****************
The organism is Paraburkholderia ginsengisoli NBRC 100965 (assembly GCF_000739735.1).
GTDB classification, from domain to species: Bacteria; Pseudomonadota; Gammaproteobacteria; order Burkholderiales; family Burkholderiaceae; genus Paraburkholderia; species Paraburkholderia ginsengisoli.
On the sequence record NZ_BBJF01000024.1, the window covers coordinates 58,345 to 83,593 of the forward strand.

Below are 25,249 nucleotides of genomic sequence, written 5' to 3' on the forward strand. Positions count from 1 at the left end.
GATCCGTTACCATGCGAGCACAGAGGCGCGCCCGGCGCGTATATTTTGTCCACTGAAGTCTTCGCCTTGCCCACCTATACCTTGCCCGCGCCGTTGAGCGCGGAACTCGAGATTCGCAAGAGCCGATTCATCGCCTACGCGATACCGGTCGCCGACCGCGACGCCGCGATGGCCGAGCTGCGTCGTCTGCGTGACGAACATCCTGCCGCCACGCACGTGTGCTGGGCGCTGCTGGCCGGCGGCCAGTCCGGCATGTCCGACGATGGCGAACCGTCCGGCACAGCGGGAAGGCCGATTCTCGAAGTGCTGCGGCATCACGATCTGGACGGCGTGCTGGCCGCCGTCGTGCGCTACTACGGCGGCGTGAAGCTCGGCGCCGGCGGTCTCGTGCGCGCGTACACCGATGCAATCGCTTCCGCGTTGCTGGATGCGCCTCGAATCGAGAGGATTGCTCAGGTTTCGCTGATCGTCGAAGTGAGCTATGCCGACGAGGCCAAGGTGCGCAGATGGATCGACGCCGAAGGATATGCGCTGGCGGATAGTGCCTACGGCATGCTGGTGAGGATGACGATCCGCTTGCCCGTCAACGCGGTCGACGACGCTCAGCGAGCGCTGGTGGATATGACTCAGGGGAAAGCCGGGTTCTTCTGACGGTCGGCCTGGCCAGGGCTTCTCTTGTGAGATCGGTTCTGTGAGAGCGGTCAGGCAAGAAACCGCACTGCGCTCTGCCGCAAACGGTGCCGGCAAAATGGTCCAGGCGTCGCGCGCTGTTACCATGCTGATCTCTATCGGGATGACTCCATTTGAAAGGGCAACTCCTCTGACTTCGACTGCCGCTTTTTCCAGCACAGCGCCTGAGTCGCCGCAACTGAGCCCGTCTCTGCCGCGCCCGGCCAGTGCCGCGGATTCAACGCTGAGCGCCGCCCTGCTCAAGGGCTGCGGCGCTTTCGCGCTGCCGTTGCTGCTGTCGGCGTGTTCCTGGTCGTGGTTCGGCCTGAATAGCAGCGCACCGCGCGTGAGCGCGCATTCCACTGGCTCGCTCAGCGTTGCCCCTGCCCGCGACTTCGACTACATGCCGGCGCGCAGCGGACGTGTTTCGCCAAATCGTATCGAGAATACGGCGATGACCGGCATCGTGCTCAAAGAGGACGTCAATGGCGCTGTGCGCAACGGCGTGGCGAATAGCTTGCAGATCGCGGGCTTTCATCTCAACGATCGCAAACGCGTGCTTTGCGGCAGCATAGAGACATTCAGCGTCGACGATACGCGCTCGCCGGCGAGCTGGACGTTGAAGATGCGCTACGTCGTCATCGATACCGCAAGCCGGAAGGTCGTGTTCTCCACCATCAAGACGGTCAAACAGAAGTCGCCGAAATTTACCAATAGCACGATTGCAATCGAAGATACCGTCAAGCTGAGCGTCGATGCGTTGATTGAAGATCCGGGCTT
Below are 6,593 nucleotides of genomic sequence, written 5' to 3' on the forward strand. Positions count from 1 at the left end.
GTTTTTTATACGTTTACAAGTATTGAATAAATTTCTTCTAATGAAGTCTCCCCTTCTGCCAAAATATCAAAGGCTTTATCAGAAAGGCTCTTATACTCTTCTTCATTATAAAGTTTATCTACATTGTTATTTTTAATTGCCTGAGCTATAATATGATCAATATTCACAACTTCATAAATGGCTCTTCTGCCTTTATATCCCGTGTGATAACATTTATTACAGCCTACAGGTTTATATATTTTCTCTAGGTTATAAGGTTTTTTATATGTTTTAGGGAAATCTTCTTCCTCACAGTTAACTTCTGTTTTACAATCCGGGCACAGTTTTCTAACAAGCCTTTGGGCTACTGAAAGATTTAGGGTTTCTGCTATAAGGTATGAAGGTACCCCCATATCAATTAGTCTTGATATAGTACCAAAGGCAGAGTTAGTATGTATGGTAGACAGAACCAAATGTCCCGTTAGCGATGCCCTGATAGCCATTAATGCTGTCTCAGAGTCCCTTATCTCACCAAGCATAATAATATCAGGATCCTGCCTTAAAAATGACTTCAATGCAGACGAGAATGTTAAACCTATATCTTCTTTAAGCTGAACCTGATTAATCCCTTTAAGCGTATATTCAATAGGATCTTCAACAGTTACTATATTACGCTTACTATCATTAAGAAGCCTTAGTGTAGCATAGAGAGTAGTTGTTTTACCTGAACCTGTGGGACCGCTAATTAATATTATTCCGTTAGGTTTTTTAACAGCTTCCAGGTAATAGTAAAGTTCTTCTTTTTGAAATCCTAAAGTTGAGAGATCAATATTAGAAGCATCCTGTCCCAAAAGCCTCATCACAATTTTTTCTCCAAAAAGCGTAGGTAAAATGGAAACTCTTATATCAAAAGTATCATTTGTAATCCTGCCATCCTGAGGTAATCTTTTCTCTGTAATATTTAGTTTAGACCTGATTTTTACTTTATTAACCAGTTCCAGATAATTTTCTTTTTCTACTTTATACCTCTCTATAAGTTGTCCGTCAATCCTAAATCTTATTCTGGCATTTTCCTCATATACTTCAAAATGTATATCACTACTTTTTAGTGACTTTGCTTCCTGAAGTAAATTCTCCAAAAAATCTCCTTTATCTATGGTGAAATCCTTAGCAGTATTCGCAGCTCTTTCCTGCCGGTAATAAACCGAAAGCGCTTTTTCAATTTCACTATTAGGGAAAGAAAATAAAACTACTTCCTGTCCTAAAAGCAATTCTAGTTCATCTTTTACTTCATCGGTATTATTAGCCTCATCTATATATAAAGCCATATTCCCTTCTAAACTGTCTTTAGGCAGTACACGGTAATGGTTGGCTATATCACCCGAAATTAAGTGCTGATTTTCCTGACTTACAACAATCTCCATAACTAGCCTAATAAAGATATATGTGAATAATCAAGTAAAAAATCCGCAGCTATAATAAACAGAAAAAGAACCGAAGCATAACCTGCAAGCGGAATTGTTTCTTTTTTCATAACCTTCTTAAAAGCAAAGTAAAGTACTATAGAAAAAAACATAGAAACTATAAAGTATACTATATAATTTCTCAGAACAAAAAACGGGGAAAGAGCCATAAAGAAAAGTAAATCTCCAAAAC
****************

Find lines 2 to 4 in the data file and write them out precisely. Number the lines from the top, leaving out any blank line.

GTDB classification, from domain to species: Bacteria; Pseudomonadota; Gammaproteobacteria; order Burkholderiales; family Burkholderiaceae; genus Paraburkholderia; species Paraburkholderia ginsengisoli.
On the sequence record NZ_BBJF01000024.1, the window covers coordinates 58,345 to 83,593 of the forward strand.

Below are 25,249 nucleotides of genomic sequence, written 5' to 3' on the forward strand. Positions count from 1 at the left end.